When I attempt to order another roll, I'm told that the pattern has been discontinued, but the helpful lady tells me that she will call around and try to locate one, which she does. Yay! I text Joe to schedule a time to finish the job. Once again, he tells me it will be perfect. Right. Three times, he promises to come and three times, he doesn't show. A threatening text message is sent, and his office doesn't return my call. I think I'm going to throw up.
I contact another installer. A very rotund man in white overalls with a bad limp and long stringy hair comes to the door. He takes one look and tells me that one double roll will not be enough to replace the messed up strips and cover the remaining areas. I'm pretty sure I don't want to hire him for the next installment. I want to scream.
So I get back on the phone to the place that sent me the last double roll and she tells me that "A New Leaf" is on back order and will be available in a couple weeks. Then I get an email from her saying that the company has decided not to reprint A New Leaf at all. OMG, just shoot me. I make more phone calls and finally learn that this paper has disappeared off the face of the earth. My husband helpfully remarks that this seems to mean more to me than it does him, it's just wallpaper and why don't we just paint the bathroom (and "we" means hiring a painter).
I finally give up, identify a new pattern and order four double rolls. The bathroom has now been a complete mess for going on six weeks and we'll have to strip off the paper that's already been installed. The towels, rug, shower curtain and hanging cabinet are in the guestroom for the duration. Even my grandchildren comment on the mess each time they visit. I'll hire paperhanger #3 as soon as I know when the order will come in and pray to the wallpaper gods that it goes right this time. Stay tuned.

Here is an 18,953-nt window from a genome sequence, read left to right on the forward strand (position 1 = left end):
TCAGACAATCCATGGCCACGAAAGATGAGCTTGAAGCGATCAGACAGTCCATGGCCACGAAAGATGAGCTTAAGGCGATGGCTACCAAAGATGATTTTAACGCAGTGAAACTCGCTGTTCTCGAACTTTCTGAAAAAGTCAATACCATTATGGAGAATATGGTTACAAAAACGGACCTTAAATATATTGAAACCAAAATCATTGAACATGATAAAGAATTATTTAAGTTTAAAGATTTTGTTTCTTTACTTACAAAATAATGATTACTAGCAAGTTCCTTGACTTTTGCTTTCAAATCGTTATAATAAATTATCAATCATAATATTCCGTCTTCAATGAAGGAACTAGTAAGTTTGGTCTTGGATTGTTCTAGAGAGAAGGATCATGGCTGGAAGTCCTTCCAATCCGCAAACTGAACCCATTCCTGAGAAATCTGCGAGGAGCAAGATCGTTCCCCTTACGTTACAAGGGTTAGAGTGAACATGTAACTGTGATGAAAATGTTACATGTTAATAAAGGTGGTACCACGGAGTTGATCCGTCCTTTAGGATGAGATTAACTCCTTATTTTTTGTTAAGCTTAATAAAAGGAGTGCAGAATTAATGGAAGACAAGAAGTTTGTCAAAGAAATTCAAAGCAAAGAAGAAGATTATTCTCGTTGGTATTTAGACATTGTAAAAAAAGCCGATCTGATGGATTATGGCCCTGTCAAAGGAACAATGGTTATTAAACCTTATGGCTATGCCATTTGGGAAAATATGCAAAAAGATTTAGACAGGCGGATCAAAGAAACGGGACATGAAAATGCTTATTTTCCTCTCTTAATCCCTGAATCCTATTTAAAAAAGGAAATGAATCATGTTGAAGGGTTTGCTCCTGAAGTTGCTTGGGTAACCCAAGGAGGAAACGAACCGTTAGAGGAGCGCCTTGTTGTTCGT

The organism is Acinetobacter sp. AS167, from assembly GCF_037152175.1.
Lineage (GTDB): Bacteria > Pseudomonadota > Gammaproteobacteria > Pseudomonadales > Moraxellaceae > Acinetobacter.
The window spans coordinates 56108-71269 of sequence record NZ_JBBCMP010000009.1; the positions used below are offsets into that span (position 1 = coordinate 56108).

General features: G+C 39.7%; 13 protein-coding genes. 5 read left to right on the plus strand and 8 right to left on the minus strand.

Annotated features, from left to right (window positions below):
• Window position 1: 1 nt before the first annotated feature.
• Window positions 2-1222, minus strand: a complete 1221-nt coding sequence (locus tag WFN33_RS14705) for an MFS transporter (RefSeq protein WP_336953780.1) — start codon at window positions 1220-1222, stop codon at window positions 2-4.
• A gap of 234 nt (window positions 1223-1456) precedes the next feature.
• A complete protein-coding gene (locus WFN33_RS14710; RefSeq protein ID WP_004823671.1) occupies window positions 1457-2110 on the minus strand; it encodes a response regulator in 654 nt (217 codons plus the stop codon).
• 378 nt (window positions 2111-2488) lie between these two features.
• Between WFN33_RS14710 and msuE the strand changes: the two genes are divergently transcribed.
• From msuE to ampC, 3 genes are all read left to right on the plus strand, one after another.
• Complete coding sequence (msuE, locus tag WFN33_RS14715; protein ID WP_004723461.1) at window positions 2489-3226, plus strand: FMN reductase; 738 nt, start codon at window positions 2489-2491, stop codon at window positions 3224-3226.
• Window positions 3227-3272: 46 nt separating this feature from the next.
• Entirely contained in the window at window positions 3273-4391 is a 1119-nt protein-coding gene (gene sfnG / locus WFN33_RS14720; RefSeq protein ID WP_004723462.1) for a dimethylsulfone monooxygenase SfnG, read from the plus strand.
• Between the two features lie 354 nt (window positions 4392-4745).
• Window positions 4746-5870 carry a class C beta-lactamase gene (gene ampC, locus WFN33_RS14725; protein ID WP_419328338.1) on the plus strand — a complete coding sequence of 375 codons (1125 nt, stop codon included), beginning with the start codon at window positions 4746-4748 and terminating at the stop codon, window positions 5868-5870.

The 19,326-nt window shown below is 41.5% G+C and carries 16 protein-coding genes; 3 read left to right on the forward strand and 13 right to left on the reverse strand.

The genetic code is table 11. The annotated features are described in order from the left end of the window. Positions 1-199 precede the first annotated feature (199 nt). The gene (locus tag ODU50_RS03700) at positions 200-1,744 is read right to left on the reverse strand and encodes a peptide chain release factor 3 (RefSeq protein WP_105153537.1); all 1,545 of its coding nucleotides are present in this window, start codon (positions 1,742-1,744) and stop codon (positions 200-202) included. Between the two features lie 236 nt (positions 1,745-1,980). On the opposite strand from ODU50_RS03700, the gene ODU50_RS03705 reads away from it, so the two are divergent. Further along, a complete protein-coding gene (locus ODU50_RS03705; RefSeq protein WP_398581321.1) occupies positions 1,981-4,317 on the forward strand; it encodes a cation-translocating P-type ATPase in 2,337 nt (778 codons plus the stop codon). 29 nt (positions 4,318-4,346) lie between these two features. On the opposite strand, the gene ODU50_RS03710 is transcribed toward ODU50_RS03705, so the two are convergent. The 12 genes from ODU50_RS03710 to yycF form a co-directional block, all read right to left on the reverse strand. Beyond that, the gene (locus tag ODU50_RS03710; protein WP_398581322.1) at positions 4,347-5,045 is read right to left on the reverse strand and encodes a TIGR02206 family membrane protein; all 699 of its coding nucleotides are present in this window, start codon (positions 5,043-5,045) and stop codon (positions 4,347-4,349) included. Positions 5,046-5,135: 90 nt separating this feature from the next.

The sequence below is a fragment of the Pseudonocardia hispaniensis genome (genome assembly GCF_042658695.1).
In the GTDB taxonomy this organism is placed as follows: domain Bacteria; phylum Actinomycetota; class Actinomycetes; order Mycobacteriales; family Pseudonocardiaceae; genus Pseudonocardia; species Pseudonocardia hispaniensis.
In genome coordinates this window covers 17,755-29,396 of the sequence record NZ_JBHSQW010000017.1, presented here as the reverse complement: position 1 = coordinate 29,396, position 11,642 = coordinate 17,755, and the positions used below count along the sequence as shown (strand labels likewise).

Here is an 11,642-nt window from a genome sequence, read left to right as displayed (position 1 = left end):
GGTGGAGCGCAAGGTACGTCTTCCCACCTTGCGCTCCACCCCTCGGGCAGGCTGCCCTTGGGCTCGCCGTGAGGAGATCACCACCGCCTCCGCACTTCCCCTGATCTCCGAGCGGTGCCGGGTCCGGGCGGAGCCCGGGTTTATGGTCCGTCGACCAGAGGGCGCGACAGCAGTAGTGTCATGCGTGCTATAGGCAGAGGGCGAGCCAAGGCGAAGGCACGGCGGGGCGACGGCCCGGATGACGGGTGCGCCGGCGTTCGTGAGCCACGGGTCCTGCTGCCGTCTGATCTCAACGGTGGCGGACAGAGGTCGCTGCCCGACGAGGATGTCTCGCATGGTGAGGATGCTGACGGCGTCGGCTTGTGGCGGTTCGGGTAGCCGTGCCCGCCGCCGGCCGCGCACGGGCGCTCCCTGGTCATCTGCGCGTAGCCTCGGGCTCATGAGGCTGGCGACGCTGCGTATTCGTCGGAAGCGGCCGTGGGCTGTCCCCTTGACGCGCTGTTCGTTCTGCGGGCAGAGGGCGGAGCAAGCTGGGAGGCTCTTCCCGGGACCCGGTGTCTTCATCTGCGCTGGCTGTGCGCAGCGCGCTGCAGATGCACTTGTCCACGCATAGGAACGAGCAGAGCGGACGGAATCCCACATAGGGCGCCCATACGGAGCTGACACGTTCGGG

On a lazy Friday afternoon, we ventured about 45 minutes east of Rowlett to visit Ham Orchards, near the small town of Terrell. My daughter Alison had raved about it, as they had recently been there to pick blackberries. Off we went down Rt. 205, which is mostly ranch and farmland, but is quickly being taken over by subdivisions of large, expensive houses. I always wonder where these people work, since it's quite a long way from Dallas or even business centers like Plano and Richardson. Livestock such as cattle, horses and sheep graze peacefully in the pastures punctuated by small farmhouses and a few tiny churches.
Terrell's main street, like many small Texas communities, was once thriving with two long-closed movie theaters and banks. You can tell the downtown is struggling to survive with its mix of small stores, pay day loan businesses, and a few Mexican restaurants. However, there seem to be lots of small businesses, such as auto body shops, surrounding the downtown area and a huge WalMart. A new brick building is going up on Main Street that will help draw business and residents to the area.
Soon we reach Ham Orchards, a building set almost uncomfortably close to the railroad track. There's a sign for barbeque and it's already past lunchtime, so we head there first. You go up to a window and order a sandwich such as pulled pork, brisket, sausage, etc. What caught my eye was the peach pulled pork. Andy ordered a side of potato salad to share and I went into a small building to fill up our beverage cups with ice water. A huge open shed covers seating around barrels or at long tables, with the peach orchards nearby. It's a hot day, but there's a little breeze in the shade.
After lunch, we headed for the retail shop. Bags of peaches, tomatoes and other produce filled the center of the store, along with baked goods such as pies, breads and breakfast pastry. Around the sides were shelves of every imaginable sort of jam, jelly or fruit butter, as well as corn relish, chow chow and pickles and more. After selecting some gorgeous tomatoes, a jar of peach jam and a bag of peaches, we headed for the checkout. I couldn't resist a small cone of peach ice cream, but stayed away from the fudge! Altogether a great way to spend an afternoon in the country.
I'm Chris Barabasz, retired from a 35-year career managing communications for health care development (that's fundraising for you civilians). I'm a wife, mother, grandmother and freelance writer. My husband Andy and I moved from Delaware to Texas to be closer to our daughters and three adorable grandchildren.